North America appears to be at the forefront of cannabis research. Canada is the second country, after the United States, where most research publications on cannabis are written and where, incidentally, legalization of medical and recreational cannabis have just occurred. The country is responsible for 7.5 percent of the revised publications, and according to article, “more than 66% of the papers were original studies”
As mentioned earlier, for many years, medical research on cannabis has been severely restricted and constrained by the prohibitionist policies adopted in the 1970s. As the study points out, it is clear that the increase in the number of publications in the last 20 years corresponds to the efforts of legalization of the plant at the state and international levels.
“The absence of an increase in cannabis publications until recent years would appear to be related to the United Nations Single Convention banning the recreational use of cannabis, which was widely supported by most developed countries.” (…) “ It should be noted that the significant growth in the number of medical cannabis publications since 2013 runs parallel to the appearance of legislation that allowed the use of recreational cannabis in the states of Washington and Colorado in 2012, in Alaska and Oregon in 2014, and subsequently in many other countries around the world.”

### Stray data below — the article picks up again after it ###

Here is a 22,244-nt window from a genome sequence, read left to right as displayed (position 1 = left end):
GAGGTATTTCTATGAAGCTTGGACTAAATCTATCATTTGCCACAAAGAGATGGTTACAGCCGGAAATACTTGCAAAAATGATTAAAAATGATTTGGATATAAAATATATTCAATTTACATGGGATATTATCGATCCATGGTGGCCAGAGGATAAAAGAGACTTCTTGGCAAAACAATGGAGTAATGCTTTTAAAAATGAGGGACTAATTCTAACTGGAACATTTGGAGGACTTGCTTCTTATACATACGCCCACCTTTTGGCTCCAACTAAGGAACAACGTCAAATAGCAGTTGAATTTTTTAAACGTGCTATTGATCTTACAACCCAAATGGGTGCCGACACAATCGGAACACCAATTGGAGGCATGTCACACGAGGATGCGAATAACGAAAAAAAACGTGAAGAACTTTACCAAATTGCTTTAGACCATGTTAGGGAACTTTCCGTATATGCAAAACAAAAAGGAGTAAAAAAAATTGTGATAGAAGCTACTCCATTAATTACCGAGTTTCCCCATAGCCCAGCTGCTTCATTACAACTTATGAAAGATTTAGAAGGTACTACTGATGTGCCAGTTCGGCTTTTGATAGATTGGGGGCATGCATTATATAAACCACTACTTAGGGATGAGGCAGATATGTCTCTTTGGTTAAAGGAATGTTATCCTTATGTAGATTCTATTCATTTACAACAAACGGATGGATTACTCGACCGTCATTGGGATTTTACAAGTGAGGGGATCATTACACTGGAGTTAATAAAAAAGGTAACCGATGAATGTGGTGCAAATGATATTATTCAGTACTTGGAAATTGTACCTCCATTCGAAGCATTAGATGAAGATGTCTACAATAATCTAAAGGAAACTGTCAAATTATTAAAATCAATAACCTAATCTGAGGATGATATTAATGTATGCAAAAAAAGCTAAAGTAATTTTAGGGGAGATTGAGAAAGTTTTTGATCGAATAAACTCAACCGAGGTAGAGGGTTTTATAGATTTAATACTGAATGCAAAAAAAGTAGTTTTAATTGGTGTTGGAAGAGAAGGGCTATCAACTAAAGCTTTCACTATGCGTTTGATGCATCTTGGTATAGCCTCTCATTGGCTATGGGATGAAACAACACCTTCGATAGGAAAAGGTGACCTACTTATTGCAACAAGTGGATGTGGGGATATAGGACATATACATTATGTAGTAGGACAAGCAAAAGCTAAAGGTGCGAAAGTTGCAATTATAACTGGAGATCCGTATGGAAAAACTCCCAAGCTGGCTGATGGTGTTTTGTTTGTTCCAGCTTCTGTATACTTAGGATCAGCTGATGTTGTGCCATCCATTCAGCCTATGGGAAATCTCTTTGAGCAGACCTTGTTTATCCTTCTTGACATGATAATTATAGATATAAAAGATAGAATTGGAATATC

An Encouraging Increase
The article remarks that the increase in the number of publications, especially since 2013, is undoubtedly encouraging. The increase “should provide data, support and confidence, and should open up new horizons for the treatment of patients“, and the authors hope that the number of publications in this area will continue to increase in the coming years.
As the article discussed reveals, research on the effects of cannabis on our health is much needed. It is clear that prohibition has not been an obstacle to science, because the data have been supporting the potential benefits of the use of medical cannabis in the treatment of a wide range of diseases and disorders.
Once the legal status of cannabis changes at the international level, both scientific research and clinical practice will cease to be hindered in their mission to assist those who need help the most, namely, patients. And finally, we shall again be able to include the cannabis plant freely and without restrictions in the current pharmacopoeia, as it previously was before for many centuries.